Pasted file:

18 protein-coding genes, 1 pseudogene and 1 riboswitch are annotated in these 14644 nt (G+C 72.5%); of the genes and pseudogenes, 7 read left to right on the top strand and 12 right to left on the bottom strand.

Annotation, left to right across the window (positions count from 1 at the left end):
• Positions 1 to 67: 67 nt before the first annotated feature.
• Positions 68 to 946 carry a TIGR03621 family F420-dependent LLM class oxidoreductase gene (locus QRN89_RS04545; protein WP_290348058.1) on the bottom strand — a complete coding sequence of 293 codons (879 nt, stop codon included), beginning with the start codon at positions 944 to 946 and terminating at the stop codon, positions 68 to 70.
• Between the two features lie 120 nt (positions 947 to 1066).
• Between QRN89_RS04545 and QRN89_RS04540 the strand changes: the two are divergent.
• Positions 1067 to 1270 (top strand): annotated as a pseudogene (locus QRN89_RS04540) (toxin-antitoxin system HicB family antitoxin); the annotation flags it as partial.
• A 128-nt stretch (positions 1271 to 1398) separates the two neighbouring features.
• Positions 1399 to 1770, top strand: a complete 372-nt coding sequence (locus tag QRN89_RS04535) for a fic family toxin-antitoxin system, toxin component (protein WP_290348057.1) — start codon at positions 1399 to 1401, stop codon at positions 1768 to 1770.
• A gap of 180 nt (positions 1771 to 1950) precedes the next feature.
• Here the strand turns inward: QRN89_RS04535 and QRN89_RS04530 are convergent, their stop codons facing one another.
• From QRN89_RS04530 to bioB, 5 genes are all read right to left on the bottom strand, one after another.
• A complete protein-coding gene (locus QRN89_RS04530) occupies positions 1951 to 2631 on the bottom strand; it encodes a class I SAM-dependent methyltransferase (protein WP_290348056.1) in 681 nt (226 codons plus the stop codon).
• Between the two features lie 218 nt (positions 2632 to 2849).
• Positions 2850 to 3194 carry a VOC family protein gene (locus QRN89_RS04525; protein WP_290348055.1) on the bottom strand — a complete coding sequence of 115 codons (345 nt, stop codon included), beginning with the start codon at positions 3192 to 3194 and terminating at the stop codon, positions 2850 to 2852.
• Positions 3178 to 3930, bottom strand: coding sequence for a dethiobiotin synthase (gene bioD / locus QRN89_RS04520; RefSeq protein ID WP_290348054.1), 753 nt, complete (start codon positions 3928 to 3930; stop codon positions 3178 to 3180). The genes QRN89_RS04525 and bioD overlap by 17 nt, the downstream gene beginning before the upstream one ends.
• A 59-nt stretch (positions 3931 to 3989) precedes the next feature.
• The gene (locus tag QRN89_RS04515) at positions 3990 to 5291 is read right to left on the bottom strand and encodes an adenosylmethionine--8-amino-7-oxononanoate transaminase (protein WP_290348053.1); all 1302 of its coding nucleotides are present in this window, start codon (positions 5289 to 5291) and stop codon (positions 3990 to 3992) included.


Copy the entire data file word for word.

18 protein-coding genes, 1 pseudogene and 1 riboswitch are annotated in these 14644 nt (G+C 72.5%); of the genes and pseudogenes, 7 read left to right on the top strand and 12 right to left on the bottom strand.

Annotation, left to right across the window (positions count from 1 at the left end):
• Positions 1 to 67: 67 nt before the first annotated feature.
• Positions 68 to 946 carry a TIGR03621 family F420-dependent LLM class oxidoreductase gene (locus QRN89_RS04545; protein WP_290348058.1) on the bottom strand — a complete coding sequence of 293 codons (879 nt, stop codon included), beginning with the start codon at positions 944 to 946 and terminating at the stop codon, positions 68 to 70.
• Between the two features lie 120 nt (positions 947 to 1066).
• Between QRN89_RS04545 and QRN89_RS04540 the strand changes: the two are divergent.
• Positions 1067 to 1270 (top strand): annotated as a pseudogene (locus QRN89_RS04540) (toxin-antitoxin system HicB family antitoxin); the annotation flags it as partial.
• A 128-nt stretch (positions 1271 to 1398) separates the two neighbouring features.
• Positions 1399 to 1770, top strand: a complete 372-nt coding sequence (locus tag QRN89_RS04535) for a fic family toxin-antitoxin system, toxin component (protein WP_290348057.1) — start codon at positions 1399 to 1401, stop codon at positions 1768 to 1770.
• A gap of 180 nt (positions 1771 to 1950) precedes the next feature.
• Here the strand turns inward: QRN89_RS04535 and QRN89_RS04530 are convergent, their stop codons facing one another.
• From QRN89_RS04530 to bioB, 5 genes are all read right to left on the bottom strand, one after another.
• A complete protein-coding gene (locus QRN89_RS04530) occupies positions 1951 to 2631 on the bottom strand; it encodes a class I SAM-dependent methyltransferase (protein WP_290348056.1) in 681 nt (226 codons plus the stop codon).
• Between the two features lie 218 nt (positions 2632 to 2849).
• Positions 2850 to 3194 carry a VOC family protein gene (locus QRN89_RS04525; protein WP_290348055.1) on the bottom strand — a complete coding sequence of 115 codons (345 nt, stop codon included), beginning with the start codon at positions 3192 to 3194 and terminating at the stop codon, positions 2850 to 2852.
• Positions 3178 to 3930, bottom strand: coding sequence for a dethiobiotin synthase (gene bioD / locus QRN89_RS04520; RefSeq protein ID WP_290348054.1), 753 nt, complete (start codon positions 3928 to 3930; stop codon positions 3178 to 3180). The genes QRN89_RS04525 and bioD overlap by 17 nt, the downstream gene beginning before the upstream one ends.
• A 59-nt stretch (positions 3931 to 3989) precedes the next feature.
• The gene (locus tag QRN89_RS04515) at positions 3990 to 5291 is read right to left on the bottom strand and encodes an adenosylmethionine--8-amino-7-oxononanoate transaminase (protein WP_290348053.1); all 1302 of its coding nucleotides are present in this window, start codon (positions 5289 to 5291) and stop codon (positions 3990 to 3992) included.